When people think of models they typically think of tall, stick-thin women who fit into a size 0, but the recent rise to fame of models such as Ashley Graham and Robyn Lawly, has led to a redefinition of what it means to be a model. These women are what mainstream media calls “plus size models” which is generally defined as being sizes 12 and up, but sometimes models who are size 6 are called “plus size.”
So, if there aren’t cohesive standards that define what it means to be “plus size,” how are we supposed to differentiate between “plus size” models and “regular” models? Do we really need the label at all? We’ve gathered the views of some of our favorite celebrities who think that the plus size label is unnecessary and actually harmful.
In early April, Amy Schumer spoke out on her Instagram about how Glamour Magazine had included her in an issue with other “plus size” women, insinuating that they include her in the category. Schumer wrote on her Instagram, “Plus size is considered size 16 in America. I go between a size 6 and an 8… Young girls seeing my body type thinking that is plus size?”
She elaborated later on Jimmy Fallon by saying, “But what I learned is that people really don’t like being classified by plus-sized. We don’t need these labels. We don’t need them.” She believes that since being called “plus size” is still considered a negative thing and therefore doesn’t make the strides towards body positivity that many think it does, we shouldn’t use the label at all.
Lena Dunham outwardly supported Schumer’s views by giving quotes like “fashion should be for all women.” She also participated in one of Schumer’s most recent sketches called “Size 12.” Please drop everything and give this a watch.
Dunham takes the matter further by saying that although she believes that the label shouldn’t be used, because the fashion world continues to use it, she thinks it is important for women to know: “There’s nothing wrong with being any size! As long as you feel comfortable with yourself — even if you don’t feel comfortable with yourself! — there’s nothing wrong with being any size.”
Melissa McCarthy wrote on her Instagram, “We have to stop categorizing and judging women based on their bodies. We are teaching young girls to strive for unattainable perfection instead of feeling healthy and happy in their own skin. ‘Imagine we are linked not ranked’ – Gloria Steinem.”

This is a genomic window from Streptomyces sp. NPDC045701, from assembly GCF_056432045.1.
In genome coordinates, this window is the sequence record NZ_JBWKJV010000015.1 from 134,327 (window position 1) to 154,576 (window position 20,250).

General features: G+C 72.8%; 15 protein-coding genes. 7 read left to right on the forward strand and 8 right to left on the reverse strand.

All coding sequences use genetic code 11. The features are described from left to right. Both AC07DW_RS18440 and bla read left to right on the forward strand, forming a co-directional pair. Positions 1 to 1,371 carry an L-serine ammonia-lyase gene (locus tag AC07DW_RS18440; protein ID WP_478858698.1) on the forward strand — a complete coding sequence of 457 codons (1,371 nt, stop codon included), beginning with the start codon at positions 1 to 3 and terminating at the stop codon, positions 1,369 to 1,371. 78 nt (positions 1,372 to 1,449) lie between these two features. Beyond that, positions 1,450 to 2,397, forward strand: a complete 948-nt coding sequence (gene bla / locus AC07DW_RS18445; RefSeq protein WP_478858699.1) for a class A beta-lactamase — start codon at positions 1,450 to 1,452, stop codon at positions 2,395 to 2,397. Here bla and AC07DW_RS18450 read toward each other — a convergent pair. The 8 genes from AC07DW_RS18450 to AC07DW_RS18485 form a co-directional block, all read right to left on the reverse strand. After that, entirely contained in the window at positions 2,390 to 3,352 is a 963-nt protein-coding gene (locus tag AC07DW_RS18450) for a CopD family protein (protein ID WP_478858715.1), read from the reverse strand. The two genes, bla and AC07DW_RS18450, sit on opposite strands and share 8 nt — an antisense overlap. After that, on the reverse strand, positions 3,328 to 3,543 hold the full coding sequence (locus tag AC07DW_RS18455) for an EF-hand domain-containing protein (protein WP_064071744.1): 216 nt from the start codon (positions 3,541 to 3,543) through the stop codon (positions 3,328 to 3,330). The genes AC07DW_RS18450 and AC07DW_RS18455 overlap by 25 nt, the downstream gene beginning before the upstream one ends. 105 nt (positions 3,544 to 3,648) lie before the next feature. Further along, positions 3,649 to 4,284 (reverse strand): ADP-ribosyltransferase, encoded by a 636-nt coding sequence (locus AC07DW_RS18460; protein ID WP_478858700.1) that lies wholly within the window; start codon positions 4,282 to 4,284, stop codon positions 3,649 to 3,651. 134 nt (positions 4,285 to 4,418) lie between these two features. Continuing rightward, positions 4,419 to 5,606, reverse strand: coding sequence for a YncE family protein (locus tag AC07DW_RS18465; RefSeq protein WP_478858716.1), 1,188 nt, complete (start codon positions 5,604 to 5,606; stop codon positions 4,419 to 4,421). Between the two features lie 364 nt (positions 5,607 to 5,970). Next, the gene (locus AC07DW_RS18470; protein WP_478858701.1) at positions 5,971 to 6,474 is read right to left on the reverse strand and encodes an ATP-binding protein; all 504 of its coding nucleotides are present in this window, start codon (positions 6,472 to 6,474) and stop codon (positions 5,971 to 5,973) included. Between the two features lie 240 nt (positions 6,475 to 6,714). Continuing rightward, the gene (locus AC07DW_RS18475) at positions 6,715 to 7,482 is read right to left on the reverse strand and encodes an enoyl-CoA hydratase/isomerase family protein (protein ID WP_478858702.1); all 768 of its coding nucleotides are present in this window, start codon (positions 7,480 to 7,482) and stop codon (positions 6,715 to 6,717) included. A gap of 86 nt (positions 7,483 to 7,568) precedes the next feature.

McCarthy’s message about not categorizing women fits in perfectly with Schumer and Dunham’s arguments. Categorizing doesn’t help, it only exacerbates existing body image issues. Her quote by feminist icon, Gloria Steinem, hammers this point home. McCarthy has also been quoted explaining that by categorizing a person as “plus size” you are telling them, “You’re not really worthy.”
After gracing the cover of the Sports Illustrated swimsuit issue, model Ashley Graham is quickly becoming a household name. She also happens to be considered a “plus size” model. Although she acknowledges that the “plus size” industry was integral in her rise to fame, Graham asserts “I don’t want to be called a label, I want to be called a model.”
She expands on this by explaining that although many women like the “plus size” label because they like the community it creates, she “never thought of it as a positive word, and I think there’s a huge division between straight-size models and plus-size models…We’re just always looked at as tokens.”
J-Law doesn’t explicitly speak about the plus-size label, but in a recent interview with Harpers Bazaar, she did have a lot to say about labels:
“I would like us to make a new normal-body type… Everybody says, ‘We love that there is somebody with a normal body!’ And I’m like, ‘I don’t feel like I have a normal body.’ I do Pilates every day. I eat, but I work out a lot more than a normal person. I think we’ve gotten so used to underweight that when you are a normal weight it’s like, ‘Oh, my God, she’s curvy.’ Which is crazy. The bare minimum, just for me, would be to up the ante.”
In this quote, Lawrence is questioning what it means to have a “normal” body, which is at the core of the argument against labeling models as “plus size.” There is no “normal” so why should we label other body types?
Trainor makes it clear that she agrees with other celebrities who are against the plus-size label. She says “I’ve always hated the word “plus-size.” It bugs me.. [They’re] a big part of our society, women who are size 14, and how are you going to criticize us? The word “plus-sized” should be gone. “
She, like many others on this list, believes that the term alienates and puts down a huge population of people.
Tyra is the queen of the modeling world in my book, so the fact that she doesn’t like the term “plus-size” is a big deal. She told HuffPost Style years ago, “I don’t want to use the term ‘plus-size,’ because, to me, what the hell is that? It just doesn’t have a positive connotation to it. I tend to not use it.”
So there we have it, the “plus size” label isn’t all that it’s cracked up to be. Yes, some people argue that it is good because it creates awareness of larger problem in the modelling industry and in society as a whole, but does labeling an entire group with a relatively negative label really fix that problem? These celebrities don’t think so.